As a professional podcaster and past radio host, I hear a lot of sad podcast intros. To do a podcast intro the right way, put yourself in your audience’s shoes. Why did they click and what do they expect? I’ll tell you what they don’t want: drawn-out intros and the host reading someone’s bio. Here’s how to do a podcast intro, the right way.
Get to the meat in 1 minute or less
Listeners don’t want to hear the guest’s drawn-out bio and CV. It’s boring and no one cares. If they are a guest who has never heard your show, they’re likely listening to your podcast for the topic. If they already know the guest, they probably already know their bio already. In both cases spending too much time on their bio is useless.
To do a podcast intro and sound like a pro, give a quick title and context is fine, but keep it around 5-10 seconds at the most.
Keep your energy up
Half your energy is on its way through the microphone to the listener’s ears. If you don’t believe me, just record yourself and immediately listen back on your headphones. You may think you have energy, but upon listening you probably sound half asleep.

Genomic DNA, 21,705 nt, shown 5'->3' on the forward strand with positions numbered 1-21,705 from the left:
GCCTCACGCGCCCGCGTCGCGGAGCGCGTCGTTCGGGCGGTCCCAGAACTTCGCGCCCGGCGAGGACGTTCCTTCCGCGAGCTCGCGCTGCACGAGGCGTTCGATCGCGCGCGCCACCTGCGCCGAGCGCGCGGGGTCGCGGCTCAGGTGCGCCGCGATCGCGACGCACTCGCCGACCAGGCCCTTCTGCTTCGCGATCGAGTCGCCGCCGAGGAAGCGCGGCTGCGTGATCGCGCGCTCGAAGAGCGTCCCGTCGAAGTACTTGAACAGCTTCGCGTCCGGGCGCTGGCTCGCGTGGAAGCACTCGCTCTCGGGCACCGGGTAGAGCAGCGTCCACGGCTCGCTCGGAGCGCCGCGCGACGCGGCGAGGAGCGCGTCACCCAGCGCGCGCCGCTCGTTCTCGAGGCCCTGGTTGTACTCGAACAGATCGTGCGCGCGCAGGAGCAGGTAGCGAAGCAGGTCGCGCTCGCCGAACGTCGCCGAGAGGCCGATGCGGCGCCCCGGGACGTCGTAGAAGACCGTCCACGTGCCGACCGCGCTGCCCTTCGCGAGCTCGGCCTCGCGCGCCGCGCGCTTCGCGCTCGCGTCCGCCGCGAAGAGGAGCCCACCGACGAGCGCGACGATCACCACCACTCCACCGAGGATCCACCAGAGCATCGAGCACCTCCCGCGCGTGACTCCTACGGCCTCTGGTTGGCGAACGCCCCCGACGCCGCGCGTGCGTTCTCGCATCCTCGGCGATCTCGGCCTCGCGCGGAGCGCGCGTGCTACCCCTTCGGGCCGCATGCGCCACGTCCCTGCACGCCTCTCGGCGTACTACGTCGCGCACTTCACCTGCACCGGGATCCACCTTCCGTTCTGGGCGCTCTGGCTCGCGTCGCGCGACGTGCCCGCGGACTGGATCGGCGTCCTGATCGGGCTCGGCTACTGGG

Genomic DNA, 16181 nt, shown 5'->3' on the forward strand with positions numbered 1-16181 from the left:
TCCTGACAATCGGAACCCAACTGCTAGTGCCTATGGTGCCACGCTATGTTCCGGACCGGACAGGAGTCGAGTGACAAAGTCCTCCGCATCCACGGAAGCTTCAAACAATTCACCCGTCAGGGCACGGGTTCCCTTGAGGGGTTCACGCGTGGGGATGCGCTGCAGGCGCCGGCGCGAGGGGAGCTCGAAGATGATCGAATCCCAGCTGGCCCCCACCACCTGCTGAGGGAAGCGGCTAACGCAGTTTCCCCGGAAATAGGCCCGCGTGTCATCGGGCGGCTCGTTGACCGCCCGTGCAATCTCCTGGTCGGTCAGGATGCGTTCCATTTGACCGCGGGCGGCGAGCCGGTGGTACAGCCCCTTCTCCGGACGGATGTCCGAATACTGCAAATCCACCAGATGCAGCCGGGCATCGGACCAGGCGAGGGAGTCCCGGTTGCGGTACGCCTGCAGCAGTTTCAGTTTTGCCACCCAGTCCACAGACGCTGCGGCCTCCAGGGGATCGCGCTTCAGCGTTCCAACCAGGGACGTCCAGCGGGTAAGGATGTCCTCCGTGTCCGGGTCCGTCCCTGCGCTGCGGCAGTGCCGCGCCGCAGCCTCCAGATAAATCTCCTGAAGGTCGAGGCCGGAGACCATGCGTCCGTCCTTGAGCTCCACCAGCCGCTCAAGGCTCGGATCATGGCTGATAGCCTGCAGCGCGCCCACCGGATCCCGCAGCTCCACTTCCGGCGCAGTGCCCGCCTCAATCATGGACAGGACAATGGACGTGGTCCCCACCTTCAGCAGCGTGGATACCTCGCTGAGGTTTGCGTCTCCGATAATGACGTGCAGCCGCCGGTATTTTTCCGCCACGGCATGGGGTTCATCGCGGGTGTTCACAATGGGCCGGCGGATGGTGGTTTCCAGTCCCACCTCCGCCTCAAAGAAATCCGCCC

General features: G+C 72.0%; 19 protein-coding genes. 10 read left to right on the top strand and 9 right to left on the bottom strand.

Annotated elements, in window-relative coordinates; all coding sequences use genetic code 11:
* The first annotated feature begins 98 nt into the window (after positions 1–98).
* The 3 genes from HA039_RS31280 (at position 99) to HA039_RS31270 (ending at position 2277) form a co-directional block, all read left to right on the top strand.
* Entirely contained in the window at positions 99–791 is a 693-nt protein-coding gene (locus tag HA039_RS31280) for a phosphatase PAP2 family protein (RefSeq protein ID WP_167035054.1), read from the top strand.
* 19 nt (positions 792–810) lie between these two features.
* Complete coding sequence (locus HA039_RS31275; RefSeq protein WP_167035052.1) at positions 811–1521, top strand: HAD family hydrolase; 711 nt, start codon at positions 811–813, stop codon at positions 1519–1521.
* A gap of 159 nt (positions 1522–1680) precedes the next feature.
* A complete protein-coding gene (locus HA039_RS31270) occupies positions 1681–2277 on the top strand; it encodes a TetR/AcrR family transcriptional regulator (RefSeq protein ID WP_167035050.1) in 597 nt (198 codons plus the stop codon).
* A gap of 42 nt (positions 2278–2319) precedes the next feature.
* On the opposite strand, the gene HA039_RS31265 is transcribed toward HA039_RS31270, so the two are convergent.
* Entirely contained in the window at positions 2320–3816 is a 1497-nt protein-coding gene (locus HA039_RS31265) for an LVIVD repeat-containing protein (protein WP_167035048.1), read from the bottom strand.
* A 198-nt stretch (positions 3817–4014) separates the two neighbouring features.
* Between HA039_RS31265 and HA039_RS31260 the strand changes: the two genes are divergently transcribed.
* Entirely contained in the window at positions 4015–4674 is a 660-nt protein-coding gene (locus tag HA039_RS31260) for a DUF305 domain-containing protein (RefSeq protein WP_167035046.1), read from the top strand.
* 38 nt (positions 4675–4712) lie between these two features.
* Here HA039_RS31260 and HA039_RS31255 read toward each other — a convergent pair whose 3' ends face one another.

Your intro sets the tone for the entire interview. The first 30 seconds is an early sign to a newbie listener this show is worth listening to, or worth closing never to return. Increase your energy, and make a good first impression. A podcast intro is about energy—you don’t need to sound nuts, just engaging.
Do the qualifications later
Many rookie podcast hosts will ramble on for 2 minutes as they literally read a guest’s entire bio—something your listeners can easily do by just doing a quick web search. This is boring for listeners, don’t do it.
If your famous guest has a list of qualifications it’s fine to bring those up, but spread it out or slip it in past the intro and opening dialogue. Hook the listeners first, then give that bio in the show. “I should also say John, you used to lead operations for Blackberry. Tell us how that impacted your decision to leave tech.”
How to do a podcast intro yourself
One common solution for those asking how to do a podcast intro is to outsource it, but this might not be best for you. Some shows have some professional voiceover for their show, and for a corporate show with rotating hosts that might make sense. But if you are the primary host, just do the intro yourself.
Having another voice to do it for you doesn’t actually add value to the listener and it’s just noise. In many cases, it sounds like you’re trying far too hard. Especially the “here’s your host” line. It just doesn’t sound authentic. Record and mix your music with free software like Garage Band or Audacity. It’s easy.